Introduction – Review – Matthew 7:13-20

False teachers pose the greatest _______________because they affect internal beliefs and eternal destination

Jesus warned about false prophets that come disguised in the clothing of a _________________

They are recognized by their __________- righteousness, unrighteousness or self-righteousness?

False prophets _____________and direct people to the wide gate and wide way that leads to destruction

The righteous will be marked by the characteristics of the ________________- humble, mourn over sin, etc.

The Deception of Self Righteousness – Matthew 7:21-23

The greatest ________: to believe you are following Jesus and find out in the end that He does not know you

Self righteousness is the most _______________of all sins

Saul the Pharisee was zealous for God – but he was actually a ______________________persecutor of Jesus

The Premise – Matthew 7:21- you must do the Father’s ________to enter heaven, not just call Jesus, “Lord

Calling Jesus “Lord” in this context is a recognition that He is __________ and master

That day” refers to the day of ________- Isa. 2:12; Joel 2:1; Mal. 4:5; Matt. 24:36; 1 Thess. 5:2; 2 Pet. 3:10

The Defense – Matthew 7:22 – We have done many marvelous things in ______________________

Philippians 1:15-17 – people who proclaimed Christ with wrong __________________

Acts 19:13-17 – the seven sons of Sceva who were _________________- those who cast out demons

From the Egyptian magicians (Exodus) to the Beast (Revelation) there are false prophets who do _________

The Judgment – Matthew 7:22

They were self-righteous making their appeal based in their own ____________, not in trust of God’s grace

They did not __________(ginw;skw / ginosko) Jesus and Jesus did not know them

They were commanded to “______________from Me, you who practice lawlessness.”

They did not love Jesus, or they would have _______________Him – John 14:21-24

They had replaced the law of God with their own regulations and __________________(Matthew 15:3-6)

If this can happen to those who are __________about religion, how much more so about those who are not?

Assurance of Salvation

No one who lives according the flesh will ___________the kingdom – Galatians 5:19-21

Don’t be deceived by a false assurance – ______________the genuineness of your faith – 2 Corinthians 13:5

Family _______________does not save – both salvation and condemnation are individual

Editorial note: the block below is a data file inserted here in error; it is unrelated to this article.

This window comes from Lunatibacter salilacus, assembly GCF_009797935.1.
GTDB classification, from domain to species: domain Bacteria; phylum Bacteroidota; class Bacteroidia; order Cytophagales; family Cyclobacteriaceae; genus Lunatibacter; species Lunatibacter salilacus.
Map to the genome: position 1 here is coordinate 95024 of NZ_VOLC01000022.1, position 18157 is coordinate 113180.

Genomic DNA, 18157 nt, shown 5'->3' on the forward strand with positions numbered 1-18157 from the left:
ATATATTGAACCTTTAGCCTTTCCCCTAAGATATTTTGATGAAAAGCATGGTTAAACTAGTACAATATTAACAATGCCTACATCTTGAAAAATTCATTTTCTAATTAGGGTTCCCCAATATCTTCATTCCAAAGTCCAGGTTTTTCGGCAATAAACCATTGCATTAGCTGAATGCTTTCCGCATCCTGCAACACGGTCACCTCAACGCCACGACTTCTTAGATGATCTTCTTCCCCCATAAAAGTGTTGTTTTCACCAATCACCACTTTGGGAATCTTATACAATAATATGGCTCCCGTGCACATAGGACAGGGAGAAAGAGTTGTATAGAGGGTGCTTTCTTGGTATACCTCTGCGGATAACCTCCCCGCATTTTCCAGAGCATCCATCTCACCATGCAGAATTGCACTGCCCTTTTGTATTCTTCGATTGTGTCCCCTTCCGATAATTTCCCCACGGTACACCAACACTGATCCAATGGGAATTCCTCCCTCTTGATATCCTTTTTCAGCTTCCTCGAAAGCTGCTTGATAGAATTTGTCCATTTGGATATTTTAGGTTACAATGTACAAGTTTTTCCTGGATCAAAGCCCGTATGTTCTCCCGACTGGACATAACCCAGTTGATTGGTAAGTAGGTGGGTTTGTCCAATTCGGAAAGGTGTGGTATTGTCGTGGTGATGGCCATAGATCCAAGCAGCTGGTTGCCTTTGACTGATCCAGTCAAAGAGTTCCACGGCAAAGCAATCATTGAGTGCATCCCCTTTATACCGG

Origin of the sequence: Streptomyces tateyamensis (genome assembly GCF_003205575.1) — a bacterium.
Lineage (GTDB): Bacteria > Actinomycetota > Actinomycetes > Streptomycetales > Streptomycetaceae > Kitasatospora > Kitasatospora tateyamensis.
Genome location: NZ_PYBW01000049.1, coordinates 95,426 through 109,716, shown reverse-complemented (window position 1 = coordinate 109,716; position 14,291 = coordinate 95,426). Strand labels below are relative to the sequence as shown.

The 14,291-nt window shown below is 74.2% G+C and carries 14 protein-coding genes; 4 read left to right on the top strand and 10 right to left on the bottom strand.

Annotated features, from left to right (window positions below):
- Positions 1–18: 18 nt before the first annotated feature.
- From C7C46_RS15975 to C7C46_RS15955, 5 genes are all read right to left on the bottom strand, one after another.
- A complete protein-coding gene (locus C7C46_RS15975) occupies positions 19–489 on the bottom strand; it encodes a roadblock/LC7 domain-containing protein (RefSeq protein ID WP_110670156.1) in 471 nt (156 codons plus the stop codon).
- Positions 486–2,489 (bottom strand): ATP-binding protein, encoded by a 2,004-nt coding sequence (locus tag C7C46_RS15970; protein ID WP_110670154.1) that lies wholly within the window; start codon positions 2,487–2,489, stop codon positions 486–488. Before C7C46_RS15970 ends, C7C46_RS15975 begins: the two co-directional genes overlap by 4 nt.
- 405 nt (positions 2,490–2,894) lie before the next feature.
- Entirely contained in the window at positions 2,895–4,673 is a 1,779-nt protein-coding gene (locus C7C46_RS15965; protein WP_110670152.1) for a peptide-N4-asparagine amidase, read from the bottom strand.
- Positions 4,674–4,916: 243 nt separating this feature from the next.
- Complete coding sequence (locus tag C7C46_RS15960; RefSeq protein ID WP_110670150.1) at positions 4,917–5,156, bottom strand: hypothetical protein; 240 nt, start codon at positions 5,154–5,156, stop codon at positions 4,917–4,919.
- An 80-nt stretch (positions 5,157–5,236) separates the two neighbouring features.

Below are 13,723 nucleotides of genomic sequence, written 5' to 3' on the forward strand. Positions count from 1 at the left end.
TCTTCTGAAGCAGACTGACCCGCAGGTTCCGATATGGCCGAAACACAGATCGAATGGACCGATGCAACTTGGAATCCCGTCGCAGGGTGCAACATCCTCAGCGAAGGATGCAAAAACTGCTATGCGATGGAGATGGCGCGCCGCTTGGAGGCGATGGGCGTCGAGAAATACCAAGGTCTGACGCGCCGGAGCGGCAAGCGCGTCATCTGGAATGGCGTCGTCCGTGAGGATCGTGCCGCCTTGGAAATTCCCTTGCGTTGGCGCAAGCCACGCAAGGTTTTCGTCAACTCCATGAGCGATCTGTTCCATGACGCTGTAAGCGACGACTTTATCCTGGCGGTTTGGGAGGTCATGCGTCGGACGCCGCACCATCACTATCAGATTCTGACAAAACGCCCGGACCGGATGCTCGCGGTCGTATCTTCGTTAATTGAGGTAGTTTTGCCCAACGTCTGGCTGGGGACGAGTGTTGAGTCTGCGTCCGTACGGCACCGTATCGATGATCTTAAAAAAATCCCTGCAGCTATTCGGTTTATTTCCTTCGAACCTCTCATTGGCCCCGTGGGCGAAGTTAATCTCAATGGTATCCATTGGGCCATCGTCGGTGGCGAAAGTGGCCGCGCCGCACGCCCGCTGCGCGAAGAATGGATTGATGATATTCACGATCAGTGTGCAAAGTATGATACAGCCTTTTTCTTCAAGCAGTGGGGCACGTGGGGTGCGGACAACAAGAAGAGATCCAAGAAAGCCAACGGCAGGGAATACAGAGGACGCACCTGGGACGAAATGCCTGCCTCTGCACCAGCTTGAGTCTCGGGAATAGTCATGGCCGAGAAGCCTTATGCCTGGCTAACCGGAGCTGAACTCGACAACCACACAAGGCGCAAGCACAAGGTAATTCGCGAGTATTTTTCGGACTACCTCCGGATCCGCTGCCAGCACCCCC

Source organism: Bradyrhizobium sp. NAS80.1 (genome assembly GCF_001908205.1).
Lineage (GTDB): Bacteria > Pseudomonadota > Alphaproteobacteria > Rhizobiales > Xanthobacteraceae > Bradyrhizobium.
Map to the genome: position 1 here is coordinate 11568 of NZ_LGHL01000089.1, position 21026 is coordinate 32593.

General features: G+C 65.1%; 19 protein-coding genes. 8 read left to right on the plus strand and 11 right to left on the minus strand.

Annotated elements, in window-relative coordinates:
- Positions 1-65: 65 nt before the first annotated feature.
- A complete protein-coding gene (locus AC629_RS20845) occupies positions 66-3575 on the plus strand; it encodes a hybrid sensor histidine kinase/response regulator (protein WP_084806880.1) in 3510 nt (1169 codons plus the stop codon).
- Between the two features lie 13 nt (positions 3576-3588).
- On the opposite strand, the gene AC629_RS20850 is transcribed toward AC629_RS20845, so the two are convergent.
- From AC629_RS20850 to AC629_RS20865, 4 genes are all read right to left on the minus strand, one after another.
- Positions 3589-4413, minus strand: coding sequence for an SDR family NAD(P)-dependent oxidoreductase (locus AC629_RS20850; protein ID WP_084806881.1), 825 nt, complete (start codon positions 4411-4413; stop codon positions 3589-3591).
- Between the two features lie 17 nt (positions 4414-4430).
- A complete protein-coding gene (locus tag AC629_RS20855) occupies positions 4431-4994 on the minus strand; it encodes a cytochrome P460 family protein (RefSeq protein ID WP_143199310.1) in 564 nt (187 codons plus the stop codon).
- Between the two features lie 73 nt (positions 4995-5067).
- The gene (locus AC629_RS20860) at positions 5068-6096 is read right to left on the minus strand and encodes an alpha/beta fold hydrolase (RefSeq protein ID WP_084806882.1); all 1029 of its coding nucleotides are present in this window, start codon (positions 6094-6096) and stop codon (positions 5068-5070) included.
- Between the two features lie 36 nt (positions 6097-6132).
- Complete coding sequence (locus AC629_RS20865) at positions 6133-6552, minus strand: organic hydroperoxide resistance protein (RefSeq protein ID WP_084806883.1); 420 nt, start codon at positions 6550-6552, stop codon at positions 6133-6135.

Jesus saves, not intellectual _______________of the Bible and theology – John 5:39-40

Man’s religious _______________and good works are filthy before our Holy Creator – Isaiah 64:6

Salvation is based in God’s ______________________________- Titus 3:5-7; Ephesians 2:8-9

Assurance is based on the promises of God and work of the __________________resulting in a changed life

Romans 8:16 – the inner ___________________of the Holy Spirit

___________________ Jesus results in a changed life – 1 John 2:3-6

Christians do sin, but when they do, they ________________ it – 1 John 1

Self righteousness gives the ________________ of godliness, but not the real thing

Are you trusting __________________ and His promises or something else?

What will Jesus ___________ when you stand before Him – Matthew 25:34 or 41?

Parents, you are responsible to apply God’s Word to your children’s lives. Here is some help.Young Children – draw a picture about something you hear during the sermon. Explain your picture(s) to your parents at lunch. Older Children – Do one or more of the following: 1) Write down all the verses mentioned in the sermon and look them up later. 2) Count how many times the terms “righteousness” and “self–righteousness” are used in the sermon. Talk with your parents about the difference between them.

Questions to consider in discussing the sermon with others. What is the greatest danger man faces? How can you identify a false prophet/teacher? Explain. How can you know a true prophet/teacher? Explain. What is so frightening about Matthew 7:21-23? Why is self-righteousness the most deceptive sin? Is a profession of faith enough to get you to heaven? Why or why not? Is a good theology enough? Were the people spoken about in verses 21-23 sincere in their beliefs? Did they actually do the things they claimed in verse 22? Can ungodly people do prophesy, cast out demons or do miracles? Explain. What do their claims in verse 22 reveal about their beliefs / trust of God? What is the true proof that a person loves Jesus? What did Jesus mean that these people practiced lawlessness? What are some of the reasons that people have a false belief they will go to heaven? What is the basis for a true assurance of salvation? Since a Christian is not sinless, how can he know if he is saved? Have you examined yourself to make sure you are in the faith (2 Cor. 13:5)? Why should God let you into heaven? How can you improve your discernment to recognize false teachers?